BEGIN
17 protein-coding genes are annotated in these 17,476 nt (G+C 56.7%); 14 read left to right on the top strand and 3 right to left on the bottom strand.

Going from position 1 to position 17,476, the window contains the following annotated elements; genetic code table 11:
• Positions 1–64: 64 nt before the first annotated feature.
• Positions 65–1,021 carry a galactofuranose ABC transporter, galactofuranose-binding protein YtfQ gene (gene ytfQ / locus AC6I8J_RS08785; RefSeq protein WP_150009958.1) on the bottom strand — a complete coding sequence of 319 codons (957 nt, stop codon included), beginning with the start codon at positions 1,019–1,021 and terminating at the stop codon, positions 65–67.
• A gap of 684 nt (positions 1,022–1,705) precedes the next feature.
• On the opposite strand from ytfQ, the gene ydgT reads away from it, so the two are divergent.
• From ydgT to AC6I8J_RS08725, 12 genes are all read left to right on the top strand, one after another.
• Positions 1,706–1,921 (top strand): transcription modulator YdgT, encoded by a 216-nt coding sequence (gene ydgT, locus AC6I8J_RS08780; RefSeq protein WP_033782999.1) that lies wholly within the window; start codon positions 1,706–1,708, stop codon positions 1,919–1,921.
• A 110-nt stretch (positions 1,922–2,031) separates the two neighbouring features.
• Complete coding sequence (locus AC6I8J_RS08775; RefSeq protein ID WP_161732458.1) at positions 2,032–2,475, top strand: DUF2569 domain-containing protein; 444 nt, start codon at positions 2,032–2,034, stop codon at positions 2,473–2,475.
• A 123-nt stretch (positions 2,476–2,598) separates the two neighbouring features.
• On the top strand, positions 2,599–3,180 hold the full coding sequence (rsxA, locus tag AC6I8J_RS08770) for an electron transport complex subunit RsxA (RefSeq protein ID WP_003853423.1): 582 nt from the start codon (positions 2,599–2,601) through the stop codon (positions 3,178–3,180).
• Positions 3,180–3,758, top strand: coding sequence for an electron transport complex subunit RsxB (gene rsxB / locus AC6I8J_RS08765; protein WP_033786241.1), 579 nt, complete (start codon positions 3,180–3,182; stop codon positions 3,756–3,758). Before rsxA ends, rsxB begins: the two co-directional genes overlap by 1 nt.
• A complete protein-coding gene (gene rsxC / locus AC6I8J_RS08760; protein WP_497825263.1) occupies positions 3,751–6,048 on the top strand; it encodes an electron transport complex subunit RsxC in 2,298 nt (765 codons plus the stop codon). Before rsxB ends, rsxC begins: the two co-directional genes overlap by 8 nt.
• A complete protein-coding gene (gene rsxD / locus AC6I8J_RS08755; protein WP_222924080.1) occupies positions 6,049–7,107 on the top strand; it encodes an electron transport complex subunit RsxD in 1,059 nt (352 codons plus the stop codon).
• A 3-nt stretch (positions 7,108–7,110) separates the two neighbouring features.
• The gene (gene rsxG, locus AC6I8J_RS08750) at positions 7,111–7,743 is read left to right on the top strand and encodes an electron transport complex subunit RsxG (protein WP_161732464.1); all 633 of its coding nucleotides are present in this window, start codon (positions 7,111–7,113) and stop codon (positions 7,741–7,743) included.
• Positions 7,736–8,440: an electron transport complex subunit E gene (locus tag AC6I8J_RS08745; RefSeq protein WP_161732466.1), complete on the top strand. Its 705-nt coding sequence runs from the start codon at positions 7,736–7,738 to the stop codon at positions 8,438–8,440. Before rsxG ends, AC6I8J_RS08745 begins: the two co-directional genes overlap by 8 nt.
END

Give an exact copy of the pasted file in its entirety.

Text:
17 protein-coding genes are annotated in these 17,476 nt (G+C 56.7%); 14 read left to right on the top strand and 3 right to left on the bottom strand.

Going from position 1 to position 17,476, the window contains the following annotated elements; genetic code table 11:
• Positions 1–64: 64 nt before the first annotated feature.
• Positions 65–1,021 carry a galactofuranose ABC transporter, galactofuranose-binding protein YtfQ gene (gene ytfQ / locus AC6I8J_RS08785; RefSeq protein WP_150009958.1) on the bottom strand — a complete coding sequence of 319 codons (957 nt, stop codon included), beginning with the start codon at positions 1,019–1,021 and terminating at the stop codon, positions 65–67.
• A gap of 684 nt (positions 1,022–1,705) precedes the next feature.
• On the opposite strand from ytfQ, the gene ydgT reads away from it, so the two are divergent.
• From ydgT to AC6I8J_RS08725, 12 genes are all read left to right on the top strand, one after another.
• Positions 1,706–1,921 (top strand): transcription modulator YdgT, encoded by a 216-nt coding sequence (gene ydgT, locus AC6I8J_RS08780; RefSeq protein WP_033782999.1) that lies wholly within the window; start codon positions 1,706–1,708, stop codon positions 1,919–1,921.
• A 110-nt stretch (positions 1,922–2,031) separates the two neighbouring features.
• Complete coding sequence (locus AC6I8J_RS08775; RefSeq protein ID WP_161732458.1) at positions 2,032–2,475, top strand: DUF2569 domain-containing protein; 444 nt, start codon at positions 2,032–2,034, stop codon at positions 2,473–2,475.
• A 123-nt stretch (positions 2,476–2,598) separates the two neighbouring features.
• On the top strand, positions 2,599–3,180 hold the full coding sequence (rsxA, locus tag AC6I8J_RS08770) for an electron transport complex subunit RsxA (RefSeq protein ID WP_003853423.1): 582 nt from the start codon (positions 2,599–2,601) through the stop codon (positions 3,178–3,180).
• Positions 3,180–3,758, top strand: coding sequence for an electron transport complex subunit RsxB (gene rsxB / locus AC6I8J_RS08765; protein WP_033786241.1), 579 nt, complete (start codon positions 3,180–3,182; stop codon positions 3,756–3,758). Before rsxA ends, rsxB begins: the two co-directional genes overlap by 1 nt.
• A complete protein-coding gene (gene rsxC / locus AC6I8J_RS08760; protein WP_497825263.1) occupies positions 3,751–6,048 on the top strand; it encodes an electron transport complex subunit RsxC in 2,298 nt (765 codons plus the stop codon). Before rsxB ends, rsxC begins: the two co-directional genes overlap by 8 nt.
• A complete protein-coding gene (gene rsxD / locus AC6I8J_RS08755; protein WP_222924080.1) occupies positions 6,049–7,107 on the top strand; it encodes an electron transport complex subunit RsxD in 1,059 nt (352 codons plus the stop codon).
• A 3-nt stretch (positions 7,108–7,110) separates the two neighbouring features.
• The gene (gene rsxG, locus AC6I8J_RS08750) at positions 7,111–7,743 is read left to right on the top strand and encodes an electron transport complex subunit RsxG (protein WP_161732464.1); all 633 of its coding nucleotides are present in this window, start codon (positions 7,111–7,113) and stop codon (positions 7,741–7,743) included.
• Positions 7,736–8,440: an electron transport complex subunit E gene (locus tag AC6I8J_RS08745; RefSeq protein WP_161732466.1), complete on the top strand. Its 705-nt coding sequence runs from the start codon at positions 7,736–7,738 to the stop codon at positions 8,438–8,440. Before rsxG ends, AC6I8J_RS08745 begins: the two co-directional genes overlap by 8 nt.